View slideshow ASU representative informs journalism students (VIDEO)
Luera discusses Walter Cronkite School of Journalism and Mass Communication
Arizona State University Director of High School Journalism Institute and the Walter Cronkite School of Journalism and Mass Communication, Anita Luera, assists junior Emily Shakeshaft in filming senior Juan Ruelas for an interview, Sept. 28.
In order to educate journalism and yearbook students about Arizona State University (ASU), Director of High School Journalism Institute at ASU and the Walter Cronkite School of Journalism and Mass Communication, Anita Luera, came to FC to give a presentation on the school and its programs, Sept. 28.
During her time with the students, Luera talked about the opportunities ASU provides for journalists and how they can expand their reporting abilities.
"I'm here to talk about our school of journalism in Arizona and the opportunities that we offer students once they come into journalism," Luera said. "I'm also looking for those students who maybe aren't sure but maybe after hearing this presentation and what we offer them in high school, will convince them that they have a shot."
Along with informing the students about the school itself, Luera also discussed the two-week summer workshop they offer for students who want to develop their reporting skills. Throughout the course of two weeks, students stay in the ASU downtown Phoenix campus residence, take various classes in writing, video editing and reporting, and are exposed to the ropes of college.
Editor-in-Chief Tynin Fries attended the summer journalism camp and found it to be not only a great inside look on college life but also a growing experience in her journalism skills.
"I'm here to talk about our school of journalism in Arizona and the opportunities that we offer students once they come into journalism. I'm also looking for those students who maybe aren't sure but maybe after hearing this presentation and what we offer them in high school, will convince them that they have a shot." --Anita Luera, ASU Director of High School Journalism Institute & the Walter Cronkite School of Journalism & Mass Communication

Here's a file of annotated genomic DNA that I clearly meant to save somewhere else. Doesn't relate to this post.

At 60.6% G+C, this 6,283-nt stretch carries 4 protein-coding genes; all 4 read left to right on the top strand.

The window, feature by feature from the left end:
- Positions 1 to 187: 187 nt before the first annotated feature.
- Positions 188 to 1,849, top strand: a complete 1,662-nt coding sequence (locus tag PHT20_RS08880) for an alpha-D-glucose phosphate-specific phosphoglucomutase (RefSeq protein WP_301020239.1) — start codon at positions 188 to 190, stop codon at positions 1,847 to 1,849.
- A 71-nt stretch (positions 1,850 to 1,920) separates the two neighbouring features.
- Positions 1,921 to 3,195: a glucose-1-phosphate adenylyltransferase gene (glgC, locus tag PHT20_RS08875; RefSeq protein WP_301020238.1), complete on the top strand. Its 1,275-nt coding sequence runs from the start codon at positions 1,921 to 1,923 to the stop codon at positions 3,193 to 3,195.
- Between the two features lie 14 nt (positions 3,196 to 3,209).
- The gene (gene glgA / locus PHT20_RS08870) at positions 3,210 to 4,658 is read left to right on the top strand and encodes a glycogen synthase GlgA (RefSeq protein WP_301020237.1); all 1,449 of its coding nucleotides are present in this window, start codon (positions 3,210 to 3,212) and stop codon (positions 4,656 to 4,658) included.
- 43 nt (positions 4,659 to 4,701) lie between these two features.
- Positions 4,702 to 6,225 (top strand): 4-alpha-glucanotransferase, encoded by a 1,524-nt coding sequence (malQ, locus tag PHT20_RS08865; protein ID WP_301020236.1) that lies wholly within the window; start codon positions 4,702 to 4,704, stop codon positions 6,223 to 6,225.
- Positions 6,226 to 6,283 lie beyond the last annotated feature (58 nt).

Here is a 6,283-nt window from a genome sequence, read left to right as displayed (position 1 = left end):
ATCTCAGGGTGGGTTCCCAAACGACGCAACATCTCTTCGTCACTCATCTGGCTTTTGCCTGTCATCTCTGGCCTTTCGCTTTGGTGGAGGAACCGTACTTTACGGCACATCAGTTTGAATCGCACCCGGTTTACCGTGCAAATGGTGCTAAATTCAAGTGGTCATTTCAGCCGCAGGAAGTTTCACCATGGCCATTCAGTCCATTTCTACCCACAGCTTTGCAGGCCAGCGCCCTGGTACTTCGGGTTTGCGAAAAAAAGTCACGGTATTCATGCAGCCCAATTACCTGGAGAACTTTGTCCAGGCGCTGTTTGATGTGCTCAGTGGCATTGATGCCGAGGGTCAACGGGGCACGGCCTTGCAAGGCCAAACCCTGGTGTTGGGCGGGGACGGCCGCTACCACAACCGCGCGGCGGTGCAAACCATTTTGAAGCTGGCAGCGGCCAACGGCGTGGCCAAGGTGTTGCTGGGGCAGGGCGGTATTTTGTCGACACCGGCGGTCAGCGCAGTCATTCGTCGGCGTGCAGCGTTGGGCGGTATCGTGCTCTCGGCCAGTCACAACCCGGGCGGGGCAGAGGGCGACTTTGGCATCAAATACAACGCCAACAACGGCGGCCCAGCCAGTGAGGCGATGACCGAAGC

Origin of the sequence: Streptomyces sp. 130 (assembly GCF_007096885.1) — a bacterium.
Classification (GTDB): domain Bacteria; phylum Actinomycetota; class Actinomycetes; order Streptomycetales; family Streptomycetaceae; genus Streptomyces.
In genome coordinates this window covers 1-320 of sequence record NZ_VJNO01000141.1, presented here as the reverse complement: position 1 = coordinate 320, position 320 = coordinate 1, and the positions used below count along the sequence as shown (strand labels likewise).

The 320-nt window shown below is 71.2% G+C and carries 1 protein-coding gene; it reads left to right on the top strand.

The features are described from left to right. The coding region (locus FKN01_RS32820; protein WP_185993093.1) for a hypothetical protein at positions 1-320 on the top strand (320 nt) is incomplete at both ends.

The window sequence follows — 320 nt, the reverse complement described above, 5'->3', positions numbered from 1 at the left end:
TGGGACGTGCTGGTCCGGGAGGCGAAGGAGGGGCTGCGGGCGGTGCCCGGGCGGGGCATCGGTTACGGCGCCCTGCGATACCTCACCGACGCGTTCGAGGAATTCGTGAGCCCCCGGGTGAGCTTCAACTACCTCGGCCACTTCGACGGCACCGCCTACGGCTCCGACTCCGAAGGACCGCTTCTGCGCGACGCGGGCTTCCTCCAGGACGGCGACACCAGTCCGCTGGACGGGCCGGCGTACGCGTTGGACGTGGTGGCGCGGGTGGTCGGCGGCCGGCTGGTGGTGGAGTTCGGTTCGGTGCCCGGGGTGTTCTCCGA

"I thought it was a really cool experience because I really got to experience what being a freshman on campus would be like," Fries said. "I got to eat the food, sleep in the dorms and even talk with the professors that are really popular there."
While getting a taste of life on a college campus, Fries also was able to learn from former ASU students and step into the role of a real-life journalist.
"It was really cool and a big learning experience for me because I got to interact with other students while interacting with seniors who had already graduated high school," Fries said. "I got to live up to their expectations and demands while they taught us how journalism students are supposed to live, work and think all the timel."
Within Luera's presentation, she was able to Skype FC alumna Brooke Stobbe, '12, who is attending ASU and is part of the Barrett, The Honors College at the Walter Cronkite School of Journalism and Mass Communication. Stobbe shared about her current classes and what she is learning.
During her presentation, Luera Skyped FC alumna Brooke Stobbe, '12, who now attends the Walter Cronkite School of Journalism and Mass Communication, to discuss her personal experience as a college freshman.
"I'm taking two journalism classes right now and one of them is an online class for grammar that everyone has to take, and my other one is a lecture and I really like it," Stobbe said. "I have it twice a week and it's in a big lecture hall; there's around 135 students and it's by far my biggest class. We study the principles in the history of journalism. We talk about ethics, being in different scenarios and how to be ethical."
Though Stobbe went out-of-state for college, she describes how the distance has not been a problem and how ASU provides comfortable living.
"I was really surprised because I thought I would get more homesick than I am. By this time, I thought it would start to be like, 'party's over, don't really want to live here anymore, I want to go home now,' but it's nice," Stobbe said. "I live on the honors floor so it's quiet but there's a lounge and people are always in there if I want to go hang out."
In addition to enlightening the FC students on ASU, Luera was also able to explore The Feather and says that she is impressed with the work such a small staff can accomplish.
"It's amazing what you do with such a small staff but it seems like great online web production that you do and a lot of work that goes into it," Luera said.
This is the first time a representative of ASU has been on campus.
If you have any questions, contact Anita Luera or follow her on Twitter @AnitaLuera.
For more news, read the Sept. 26 article, PSAT fee due in office, Sept. 27.